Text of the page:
“Hear another parable…” Matthew 21:33
We know Jesus was patient with sinners. We see it in the gospel accounts in the Bible. He’s constantly eating with them, talking with them, spending time with them. The Pharisees hate it. They don’t understand how he can be a prophet, much less the Son of God, and associate himself with these people. From our viewpoint, 2000 years later, we are quick to jump all over the Pharisees. “Don’t they get it?” We smugly ask. But, do we get it?
It’s no surprise to many of us that Jesus was patient, loving, and compassionate to the tax-collectors and prostitutes. That seems like Jesus to us. The Savior came to save sinners. It makes sense based on the way Jesus is presented. And, it’s 100% true. But Matthew’s two parables in the 21st chapter, the two sons and the tenants, show us how patient Jesus is with the Pharisees – the “righteous” people of his day.
The parable of the tenants starts this way, “hear another parable.” This alone is more grace to the undeserving than we would ever think to give. Jesus is saying this to the people that are going to kill him. He’s saying it to those who have opposed him his entire ministry. They despise him. They don’t want anything to do with him. They constantly try to trap him in conversation so they can accuse him. They plot against him. They provoke him at every turn. They test him and try him and pester him. And he gives them grace by telling them another parable.
This shows the lengths that Jesus goes to bring people to repentance. He is harsh with the Pharisees, yes, but he is patiently harsh. He waits until they bring his harshness upon themselves with their resistance to his call. Their hearts are hardened by their own prideful sin so that they cannot accept what he is saying to them. Yet, he tells them another parable.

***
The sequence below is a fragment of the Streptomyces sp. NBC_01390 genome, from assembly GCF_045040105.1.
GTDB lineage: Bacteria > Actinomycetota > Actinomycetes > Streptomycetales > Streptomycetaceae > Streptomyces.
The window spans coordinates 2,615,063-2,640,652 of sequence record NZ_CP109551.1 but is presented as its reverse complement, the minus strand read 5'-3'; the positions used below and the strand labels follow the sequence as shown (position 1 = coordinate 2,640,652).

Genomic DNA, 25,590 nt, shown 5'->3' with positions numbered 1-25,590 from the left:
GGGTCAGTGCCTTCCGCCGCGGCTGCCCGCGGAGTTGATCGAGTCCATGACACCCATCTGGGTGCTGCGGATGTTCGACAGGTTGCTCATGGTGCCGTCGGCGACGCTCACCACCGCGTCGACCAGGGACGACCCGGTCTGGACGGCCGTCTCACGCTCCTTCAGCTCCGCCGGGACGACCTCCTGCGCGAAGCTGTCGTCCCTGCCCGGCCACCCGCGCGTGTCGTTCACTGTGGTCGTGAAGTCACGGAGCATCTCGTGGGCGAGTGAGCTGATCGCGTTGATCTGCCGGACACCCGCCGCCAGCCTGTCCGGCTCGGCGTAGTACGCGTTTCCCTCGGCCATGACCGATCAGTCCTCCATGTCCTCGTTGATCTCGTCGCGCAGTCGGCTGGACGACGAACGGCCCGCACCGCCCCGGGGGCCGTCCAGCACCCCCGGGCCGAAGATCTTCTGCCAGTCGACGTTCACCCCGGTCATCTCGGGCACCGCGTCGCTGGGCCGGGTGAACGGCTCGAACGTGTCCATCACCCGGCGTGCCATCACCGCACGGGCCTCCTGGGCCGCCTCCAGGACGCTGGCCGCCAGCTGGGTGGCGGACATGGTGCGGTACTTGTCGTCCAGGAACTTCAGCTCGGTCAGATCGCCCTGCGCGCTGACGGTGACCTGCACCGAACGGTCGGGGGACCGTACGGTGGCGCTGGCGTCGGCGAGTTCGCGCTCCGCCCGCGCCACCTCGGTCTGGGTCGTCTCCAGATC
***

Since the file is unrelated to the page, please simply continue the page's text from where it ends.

So when we’re interacting with those Pharisees in our day – the legalists that we all know and hate – what is our interaction with them like? Do we condemn them in our hearts before we even begin talking? Do we think they will change or are we merely waiting their judgment? If so, we’re unlike Jesus. He told them another parable. Read the parable of the tenants and see what sin it brings up in your heart.
The time for parable telling, repentance calling, gospel sharing will one day end but it isn’t we who decide when that end comes, the Lord does. Until then, let us press on toward those with a legalistic bent and urge them to repent of their righteousness, just as we seek to repent of ours. Because you see, we really are one in the same: one resents the sinners for their disobedience to the law; the other resents the righteous for their disobedience to mercy. Both are sinners. Jesus saves both.